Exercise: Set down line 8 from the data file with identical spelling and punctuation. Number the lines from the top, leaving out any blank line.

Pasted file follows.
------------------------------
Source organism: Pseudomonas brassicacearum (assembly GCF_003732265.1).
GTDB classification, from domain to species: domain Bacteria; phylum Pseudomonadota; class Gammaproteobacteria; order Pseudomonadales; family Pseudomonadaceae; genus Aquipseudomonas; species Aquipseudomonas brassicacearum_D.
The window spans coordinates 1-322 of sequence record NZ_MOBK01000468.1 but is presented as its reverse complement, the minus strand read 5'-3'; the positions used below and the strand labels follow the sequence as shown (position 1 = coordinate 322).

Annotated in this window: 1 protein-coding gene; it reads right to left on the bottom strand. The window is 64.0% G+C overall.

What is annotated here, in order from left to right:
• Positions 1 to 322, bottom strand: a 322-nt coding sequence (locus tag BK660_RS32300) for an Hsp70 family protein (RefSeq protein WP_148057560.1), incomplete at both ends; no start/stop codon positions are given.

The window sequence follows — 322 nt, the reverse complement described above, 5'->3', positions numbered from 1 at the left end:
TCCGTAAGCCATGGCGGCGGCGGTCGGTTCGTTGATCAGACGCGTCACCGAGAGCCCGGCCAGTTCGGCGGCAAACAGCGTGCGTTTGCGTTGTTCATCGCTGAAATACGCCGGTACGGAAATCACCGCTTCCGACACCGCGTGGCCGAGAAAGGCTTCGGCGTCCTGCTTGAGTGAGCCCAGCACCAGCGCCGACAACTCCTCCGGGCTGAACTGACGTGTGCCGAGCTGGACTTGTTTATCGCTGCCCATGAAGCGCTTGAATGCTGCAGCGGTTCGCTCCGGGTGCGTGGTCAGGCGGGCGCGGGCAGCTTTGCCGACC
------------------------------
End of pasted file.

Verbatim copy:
TCCGTAAGCCATGGCGGCGGCGGTCGGTTCGTTGATCAGACGCGTCACCGAGAGCCCGGCCAGTTCGGCGGCAAACAGCGTGCGTTTGCGTTGTTCATCGCTGAAATACGCCGGTACGGAAATCACCGCTTCCGACACCGCGTGGCCGAGAAAGGCTTCGGCGTCCTGCTTGAGTGAGCCCAGCACCAGCGCCGACAACTCCTCCGGGCTGAACTGACGTGTGCCGAGCTGGACTTGTTTATCGCTGCCCATGAAGCGCTTGAATGCTGCAGCGGTTCGCTCCGGGTGCGTGGTCAGGCGGGCGCGGGCAGCTTTGCCGACC